Jay Lake

Thanking Jay Lake and Frank Wu, Twelve Years Later

This is a snippet from the speech I’ll be giving at Continuum at the end of next week. When I saw that Jay Lake had entered hospice care, I thought it would be good to share here as well.

I ended up going to World Fantasy Con next…because apparently a little local con wasn’t overwhelming enough for me. Once again I showed up, got registered, and wandered aimless and lost. I sat in on a few panels, because panels were both informative and safe. And then a little later, I found my way to the con suite, where I spotted author Jay Lake and artist Frank Wu, two people I had heard of from those online bulletin boards.

It took an absurdly long time for me to work up the courage to go introduce myself, but eventually I did. They were kind enough to invite me to sit down and join them. We chatted for a bit, and they asked if I was new to the con scene. And then they did something I’ll never forget. They took me around and introduced me to some of the other fans and writers at the convention.

That was the first time I started to feel welcome in fandom. I don’t know that either one of them remember that day, but I will always be grateful to them for that kindness.

I did get to thank Jay at Worldcon in 2012, a decade after that first meeting. I don’t think I’ve had the opportunity to do the same with Frank, at least not in person.

I’m not sure what else to say here, except that even small kindnesses can make a tremendous difference in another person’s life.

Open Book Thread

I’ve fallen behind in book reviews, so I’m going to do a multibook post, starting with Mainspring [B&N |  Mysterious Galaxy | Amazon], by Jay Lake.  Lake envisions a clockwork universe where the Earth orbits the sun on a great track, with an equatorial gear twenty miles wide … and the Mainspring of the world is winding down.  Apprentice clockmaker Hethor Jacques must find the Key Perilous and rewind the Earth’s mainspring.

I loved the “What if?” of this book, the central idea and the exploration of how a clockwork universe would work, both the mechanics and the implications for the inhabitants of that world, their beliefs and ideas.  (Though I still don’t understand how such a world would have seasons.)  The characters … Hethor took a while to grow on me.  And there’s an underlying noble savage thing going on with the southern “correct people” that makes me uncomfortable.  Overall, I think the idea was stronger than the story, but the story wasn’t bad, and the idea was fascinating.  I’m interested in checking out Escapement, the sequel.


Next up is MythOS [B&N |  Mysterious Galaxy | Amazon], by Kelly McCullough.  This is the fourth of McCullough’s books about magical hacker Ravirn/Raven and his webgoblin Melchior.  I’ve enjoyed this series a lot.  They’re fast-paced, interesting, page-turners with just the right amount of humor.  Or maybe I just have a weakness for all things goblin.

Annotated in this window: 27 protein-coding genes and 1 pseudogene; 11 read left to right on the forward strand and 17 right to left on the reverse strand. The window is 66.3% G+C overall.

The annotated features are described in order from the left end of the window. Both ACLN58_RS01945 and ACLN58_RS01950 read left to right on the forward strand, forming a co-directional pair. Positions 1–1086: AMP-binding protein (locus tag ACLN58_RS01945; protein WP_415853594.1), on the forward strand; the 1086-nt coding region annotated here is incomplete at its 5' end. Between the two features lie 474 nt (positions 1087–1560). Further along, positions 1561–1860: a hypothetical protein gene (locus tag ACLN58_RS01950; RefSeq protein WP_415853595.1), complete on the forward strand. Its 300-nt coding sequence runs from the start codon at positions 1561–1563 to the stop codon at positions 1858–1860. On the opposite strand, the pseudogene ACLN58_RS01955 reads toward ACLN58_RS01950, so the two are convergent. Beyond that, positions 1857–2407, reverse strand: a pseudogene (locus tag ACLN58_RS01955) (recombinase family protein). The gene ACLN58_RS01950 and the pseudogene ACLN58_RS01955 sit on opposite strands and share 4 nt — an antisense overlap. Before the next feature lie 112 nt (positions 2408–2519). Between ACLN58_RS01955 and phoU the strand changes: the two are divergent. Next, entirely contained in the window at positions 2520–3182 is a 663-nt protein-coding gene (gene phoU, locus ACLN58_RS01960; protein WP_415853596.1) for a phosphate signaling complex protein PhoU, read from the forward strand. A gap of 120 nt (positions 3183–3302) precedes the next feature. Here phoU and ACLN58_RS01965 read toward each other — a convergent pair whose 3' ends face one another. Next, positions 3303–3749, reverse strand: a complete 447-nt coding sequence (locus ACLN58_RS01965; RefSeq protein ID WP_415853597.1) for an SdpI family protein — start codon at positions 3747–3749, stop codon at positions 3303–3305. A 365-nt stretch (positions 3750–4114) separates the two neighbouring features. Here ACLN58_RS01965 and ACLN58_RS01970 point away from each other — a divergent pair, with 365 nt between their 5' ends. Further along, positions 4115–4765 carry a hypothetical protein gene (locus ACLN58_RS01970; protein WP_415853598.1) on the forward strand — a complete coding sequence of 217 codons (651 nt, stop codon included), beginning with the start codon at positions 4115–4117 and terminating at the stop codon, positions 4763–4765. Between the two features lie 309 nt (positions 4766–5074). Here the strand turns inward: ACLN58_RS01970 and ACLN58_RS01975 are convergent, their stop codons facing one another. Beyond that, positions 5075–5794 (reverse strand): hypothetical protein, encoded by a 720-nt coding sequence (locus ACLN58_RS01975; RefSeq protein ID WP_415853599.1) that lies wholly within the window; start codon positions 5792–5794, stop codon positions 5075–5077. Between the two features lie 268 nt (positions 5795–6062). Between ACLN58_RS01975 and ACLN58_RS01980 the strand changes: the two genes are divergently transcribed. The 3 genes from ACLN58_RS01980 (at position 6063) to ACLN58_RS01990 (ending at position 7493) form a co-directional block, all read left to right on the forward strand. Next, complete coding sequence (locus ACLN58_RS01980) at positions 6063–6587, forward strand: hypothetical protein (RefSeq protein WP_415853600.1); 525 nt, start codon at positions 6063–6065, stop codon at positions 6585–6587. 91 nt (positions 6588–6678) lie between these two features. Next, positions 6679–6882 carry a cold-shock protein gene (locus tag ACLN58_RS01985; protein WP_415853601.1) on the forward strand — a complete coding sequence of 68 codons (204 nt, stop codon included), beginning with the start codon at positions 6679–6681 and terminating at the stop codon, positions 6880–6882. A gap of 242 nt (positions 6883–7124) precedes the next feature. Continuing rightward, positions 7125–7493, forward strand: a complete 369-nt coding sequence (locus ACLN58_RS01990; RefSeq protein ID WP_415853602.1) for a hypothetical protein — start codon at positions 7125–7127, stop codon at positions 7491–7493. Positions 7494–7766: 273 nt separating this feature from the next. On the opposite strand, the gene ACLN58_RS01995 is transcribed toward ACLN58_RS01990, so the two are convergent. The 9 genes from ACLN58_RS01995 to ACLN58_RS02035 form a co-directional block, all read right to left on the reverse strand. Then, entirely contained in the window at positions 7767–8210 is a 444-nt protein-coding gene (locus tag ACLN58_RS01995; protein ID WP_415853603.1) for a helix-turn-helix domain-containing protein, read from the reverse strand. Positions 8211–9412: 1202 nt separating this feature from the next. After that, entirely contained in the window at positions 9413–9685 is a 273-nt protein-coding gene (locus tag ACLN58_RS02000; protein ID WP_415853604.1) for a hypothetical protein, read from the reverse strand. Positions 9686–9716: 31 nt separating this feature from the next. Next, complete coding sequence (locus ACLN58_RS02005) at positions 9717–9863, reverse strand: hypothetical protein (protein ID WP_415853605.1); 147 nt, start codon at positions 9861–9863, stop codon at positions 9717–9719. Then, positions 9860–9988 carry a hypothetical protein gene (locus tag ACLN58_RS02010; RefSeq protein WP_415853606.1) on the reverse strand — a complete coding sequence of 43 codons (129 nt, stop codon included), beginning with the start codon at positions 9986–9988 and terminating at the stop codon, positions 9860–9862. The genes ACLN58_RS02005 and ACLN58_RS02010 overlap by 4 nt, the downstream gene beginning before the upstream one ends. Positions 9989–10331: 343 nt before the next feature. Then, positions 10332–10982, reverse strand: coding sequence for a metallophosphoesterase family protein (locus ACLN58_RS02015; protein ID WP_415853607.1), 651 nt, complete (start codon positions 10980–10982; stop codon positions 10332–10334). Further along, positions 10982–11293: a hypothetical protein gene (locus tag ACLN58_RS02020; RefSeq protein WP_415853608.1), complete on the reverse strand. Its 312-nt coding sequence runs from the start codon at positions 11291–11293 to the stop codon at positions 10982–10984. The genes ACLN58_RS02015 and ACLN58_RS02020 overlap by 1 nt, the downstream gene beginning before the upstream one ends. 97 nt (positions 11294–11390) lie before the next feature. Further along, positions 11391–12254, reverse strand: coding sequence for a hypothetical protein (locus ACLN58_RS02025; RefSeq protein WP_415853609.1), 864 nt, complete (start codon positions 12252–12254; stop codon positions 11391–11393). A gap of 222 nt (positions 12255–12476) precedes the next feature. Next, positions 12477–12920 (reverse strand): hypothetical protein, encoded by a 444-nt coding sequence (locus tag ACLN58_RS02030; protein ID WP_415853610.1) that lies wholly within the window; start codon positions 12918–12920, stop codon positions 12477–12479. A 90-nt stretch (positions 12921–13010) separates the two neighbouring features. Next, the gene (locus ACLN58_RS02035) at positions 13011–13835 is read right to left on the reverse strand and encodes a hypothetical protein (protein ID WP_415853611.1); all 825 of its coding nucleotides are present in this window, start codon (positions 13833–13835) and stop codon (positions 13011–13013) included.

This time around Raven finds himself in an alternate universe, one which runs on a Norse mythology OS instead of the Greek system he’s used to.  It’s an interesting switch, and livens up the series as Raven gets drawn into new conflicts and has to figure out a whole new system of magic.  The second book remains my favorite, but I’d put this one as runner up.

This is the fourth book in a series.  If you liked the others, you’ll like this one.  If you didn’t, why are you still reading the series?  Really, people…


I mentioned Laura Resnick‘s Doppelgangster [B&N |  Mysterious Galaxy | Amazon] in her First Book Friday post — this is book two in a series that started with a Luna title, then jumped to DAW.  You can tell it’s a second book, but Doppelgangster stands alone pretty well.  The most fascinating thing to me about this book is that it’s urban fantasy in which the protagonist is pure human.  No magic, no mixed genetics, no nothing.  That’s something I haven’t seen much of, and I enjoyed it.

Esther Diamond is a struggling actress and waitress in New York.  Her restaurant gig happens to be a popular mobster hangout, and the mobsters are starting to die from magical means.  Diamond and her friend Max the Magician need to figure out what’s going on and stop it.  To complicate things, her potential boyfriend Lopez is also a New York detective — and he doesn’t believe in magic.  The mobsters sometimes felt a little over-the-top, but overall it was a fun adventure.


Finally, there’s Dog Days [B&N |  Mysterious Galaxy | Amazon] by John Levitt.  Our hero Mason is a gifted magician, though he appears to lack the discipline to fulfill his potential.  He’s currently making a living as a jazz magician.  More importantly, he has a magical companion named Louie, an ifrit who takes the form of a small dog.  For everyone who’s gotten tired of fantasy authors and their cat-loving ways, this is the book for you.

The magic system was fairly loose and undefined, but this worked with Mason’s improvisational style, which fits well with his jazz background.  But that may not be enough when a powerful enemy decides he wants Mason dead, for reasons that would spoil the whole book if I shared them.  I appreciated the mystery and revelation, though the bad guy felt a bit flat.  But sometimes evil, nasty villains make for fun reading.  Plus, magic dog!


So there’s some of what I’ve been reading over the past few months.  What about you?  If you’ve read any of these, what did you think?  If you’ve been reading something else, feel free to share.  I need to build up my wish list for the holidays 🙂

Jim C. Hines